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Finance

Mr. Market Withholds His Approval

Every year, economists put pen to paper and make projections for the next 12 months. In addition to forecasts for real GDP growth, inflation and consumer spending, they look into their crystal ball to determine what the Federal Reserve will do with its benchmark rate and what long-term interest rates will do in response.

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5 reasons Janet Yellen shouldn’t focus on income inequality

Since 1970, income inequality has increased for a number of reasons that should not concern Janet Yellen.

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The Fed’s Inflection Point

The Federal Reserve has reached an inflection point. As they complete the last rounds of their bond-buying programs, Federal Open Market Committee members must now decide how quickly to bring short-term interest rates back to more normal levels from their current settings of near zero.

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Economics21 at the Manhattan Institute is glad to announce that Caroline Baum will be joining as an e21 contributor beginning in October, writing two columns a month. 

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Secular Growth, Not Stagnation

Long historical experience suggests that for the United States, average growth between 3 percent and 3.25 percent per year will remain the norm. And given the amount of resource underutilization that remains pervasive throughout the economy today, near-term growth rates well above that long-term average remain clear possibilities. 

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My Response to NYT Columnist Krugman

On Friday, several friends told me that Krugman had criticized my published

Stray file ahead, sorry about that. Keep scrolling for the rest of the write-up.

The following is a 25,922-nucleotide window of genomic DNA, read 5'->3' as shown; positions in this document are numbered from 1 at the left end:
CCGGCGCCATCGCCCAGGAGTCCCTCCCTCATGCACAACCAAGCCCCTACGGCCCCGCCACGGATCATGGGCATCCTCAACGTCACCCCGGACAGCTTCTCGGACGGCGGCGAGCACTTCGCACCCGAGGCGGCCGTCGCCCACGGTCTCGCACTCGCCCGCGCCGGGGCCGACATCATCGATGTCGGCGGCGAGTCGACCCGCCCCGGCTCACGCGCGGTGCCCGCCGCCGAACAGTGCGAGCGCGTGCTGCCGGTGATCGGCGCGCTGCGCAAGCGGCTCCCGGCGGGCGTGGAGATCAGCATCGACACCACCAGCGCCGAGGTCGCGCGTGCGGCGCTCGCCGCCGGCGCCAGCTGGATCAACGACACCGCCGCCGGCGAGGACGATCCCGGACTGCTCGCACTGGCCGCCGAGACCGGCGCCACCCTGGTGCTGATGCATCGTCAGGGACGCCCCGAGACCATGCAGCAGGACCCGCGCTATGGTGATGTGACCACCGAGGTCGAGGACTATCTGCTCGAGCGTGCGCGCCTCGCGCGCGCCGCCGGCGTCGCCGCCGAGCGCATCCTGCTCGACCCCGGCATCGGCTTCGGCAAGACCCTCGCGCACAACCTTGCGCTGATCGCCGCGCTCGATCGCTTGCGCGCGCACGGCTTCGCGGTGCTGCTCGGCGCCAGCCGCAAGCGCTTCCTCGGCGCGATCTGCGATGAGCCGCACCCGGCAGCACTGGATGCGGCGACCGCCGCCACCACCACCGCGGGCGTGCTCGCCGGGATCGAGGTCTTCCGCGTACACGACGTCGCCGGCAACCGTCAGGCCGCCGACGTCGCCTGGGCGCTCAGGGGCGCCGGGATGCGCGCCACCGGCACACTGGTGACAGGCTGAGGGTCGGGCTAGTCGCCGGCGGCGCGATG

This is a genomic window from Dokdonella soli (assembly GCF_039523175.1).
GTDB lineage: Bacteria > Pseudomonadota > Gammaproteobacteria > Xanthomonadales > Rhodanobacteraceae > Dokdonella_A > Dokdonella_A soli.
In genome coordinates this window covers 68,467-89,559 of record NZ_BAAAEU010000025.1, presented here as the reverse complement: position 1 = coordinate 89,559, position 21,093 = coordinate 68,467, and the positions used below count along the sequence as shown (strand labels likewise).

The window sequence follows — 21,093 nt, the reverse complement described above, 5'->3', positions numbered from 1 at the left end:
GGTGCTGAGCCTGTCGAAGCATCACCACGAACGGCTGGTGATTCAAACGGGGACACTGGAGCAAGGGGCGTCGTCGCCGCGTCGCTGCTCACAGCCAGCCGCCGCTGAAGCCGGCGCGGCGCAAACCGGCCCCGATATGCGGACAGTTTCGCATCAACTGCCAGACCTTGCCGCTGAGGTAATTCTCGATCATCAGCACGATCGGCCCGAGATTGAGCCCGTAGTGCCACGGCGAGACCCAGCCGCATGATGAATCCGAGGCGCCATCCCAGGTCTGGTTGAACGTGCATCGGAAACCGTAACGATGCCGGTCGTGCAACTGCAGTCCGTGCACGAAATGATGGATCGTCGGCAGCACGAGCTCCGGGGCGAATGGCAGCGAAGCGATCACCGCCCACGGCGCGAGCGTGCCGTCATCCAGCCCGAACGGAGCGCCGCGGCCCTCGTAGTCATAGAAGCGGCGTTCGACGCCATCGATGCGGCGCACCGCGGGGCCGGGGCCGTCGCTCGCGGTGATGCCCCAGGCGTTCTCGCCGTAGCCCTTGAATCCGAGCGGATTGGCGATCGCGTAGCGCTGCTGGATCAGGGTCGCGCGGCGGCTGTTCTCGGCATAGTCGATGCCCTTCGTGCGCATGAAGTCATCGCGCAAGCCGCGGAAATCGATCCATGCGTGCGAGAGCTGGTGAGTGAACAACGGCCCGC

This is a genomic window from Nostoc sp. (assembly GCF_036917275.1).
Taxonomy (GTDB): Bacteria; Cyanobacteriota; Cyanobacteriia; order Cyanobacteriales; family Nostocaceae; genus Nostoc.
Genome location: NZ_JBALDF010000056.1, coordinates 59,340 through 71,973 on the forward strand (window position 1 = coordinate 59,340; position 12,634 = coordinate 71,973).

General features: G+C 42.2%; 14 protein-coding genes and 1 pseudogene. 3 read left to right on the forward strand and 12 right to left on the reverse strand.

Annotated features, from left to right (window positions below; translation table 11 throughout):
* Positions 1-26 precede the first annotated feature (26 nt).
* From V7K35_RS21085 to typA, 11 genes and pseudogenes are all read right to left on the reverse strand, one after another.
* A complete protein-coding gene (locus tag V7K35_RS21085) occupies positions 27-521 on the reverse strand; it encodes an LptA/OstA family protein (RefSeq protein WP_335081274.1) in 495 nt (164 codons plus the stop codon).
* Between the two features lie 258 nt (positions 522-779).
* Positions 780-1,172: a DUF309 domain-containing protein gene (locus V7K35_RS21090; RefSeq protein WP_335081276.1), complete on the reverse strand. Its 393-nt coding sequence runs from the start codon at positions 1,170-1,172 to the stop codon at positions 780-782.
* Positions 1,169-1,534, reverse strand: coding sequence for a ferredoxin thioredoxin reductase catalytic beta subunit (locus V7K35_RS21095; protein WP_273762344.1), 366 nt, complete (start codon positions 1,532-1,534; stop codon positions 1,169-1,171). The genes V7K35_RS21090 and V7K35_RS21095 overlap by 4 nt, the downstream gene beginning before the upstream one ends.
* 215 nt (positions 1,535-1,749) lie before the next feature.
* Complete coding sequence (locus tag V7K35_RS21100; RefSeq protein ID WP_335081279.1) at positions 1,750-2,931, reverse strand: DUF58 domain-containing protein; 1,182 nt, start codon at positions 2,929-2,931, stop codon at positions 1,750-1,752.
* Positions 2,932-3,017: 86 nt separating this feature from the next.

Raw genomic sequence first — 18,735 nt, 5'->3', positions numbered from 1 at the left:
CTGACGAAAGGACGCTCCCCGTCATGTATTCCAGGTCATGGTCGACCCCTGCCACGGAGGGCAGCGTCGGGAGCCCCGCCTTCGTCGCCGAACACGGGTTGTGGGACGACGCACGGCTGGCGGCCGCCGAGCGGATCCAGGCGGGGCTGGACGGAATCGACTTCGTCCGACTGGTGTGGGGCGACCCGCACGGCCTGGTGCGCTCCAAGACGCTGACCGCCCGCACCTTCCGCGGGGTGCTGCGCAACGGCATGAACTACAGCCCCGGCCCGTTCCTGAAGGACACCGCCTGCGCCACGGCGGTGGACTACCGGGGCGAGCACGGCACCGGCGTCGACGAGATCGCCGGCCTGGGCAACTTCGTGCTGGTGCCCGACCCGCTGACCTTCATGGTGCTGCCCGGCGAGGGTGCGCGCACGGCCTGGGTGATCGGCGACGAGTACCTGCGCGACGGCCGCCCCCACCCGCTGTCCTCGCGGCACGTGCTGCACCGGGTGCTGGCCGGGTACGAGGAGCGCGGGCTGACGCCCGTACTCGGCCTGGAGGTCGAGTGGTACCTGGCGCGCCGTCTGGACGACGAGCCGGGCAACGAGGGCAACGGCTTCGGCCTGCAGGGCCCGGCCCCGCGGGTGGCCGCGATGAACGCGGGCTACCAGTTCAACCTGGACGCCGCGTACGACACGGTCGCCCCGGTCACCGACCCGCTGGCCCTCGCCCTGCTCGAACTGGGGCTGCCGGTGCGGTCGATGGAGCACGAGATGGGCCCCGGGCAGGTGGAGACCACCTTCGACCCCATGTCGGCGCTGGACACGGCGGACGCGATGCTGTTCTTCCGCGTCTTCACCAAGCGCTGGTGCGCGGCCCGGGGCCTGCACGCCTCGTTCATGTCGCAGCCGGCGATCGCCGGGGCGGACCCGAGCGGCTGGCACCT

comments on inflation written several years ago. My position is this: yes, inflation is delayed, but the risk remains high. 

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Measuring Regulation

How many regulations are there? Which industries have to jump through the most regulatory hoops? Which government agencies are most likely to pass new rules? 

The Mercatus Center at George Mason University recently rolled out RegData 2.0 to try to answer these questions.

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The Case for the Gold Standard

“There has not been one instance in history where active monetary management has advanced an economy.” So goes the bold claim in the new book by Steve Forbes and Elizabeth Ames, Money: How the Destruction of the Dollar Threatens the Global Economy – and What We Can Do About It.

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Tax Inversions Help, Not Hurt, the Economy

Tax inversions can result in a greater flow of income into the United States. A company such as Medtronic, which is in the process of inverting , can expand its American operations at lower cost than can its competitors.

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How to Stop Corporate Inversions and Make U.S. Businesses More Competitive

To stop corporate inversions, the United States needs corporate tax reform modeled off recent reform in the United Kingdom.

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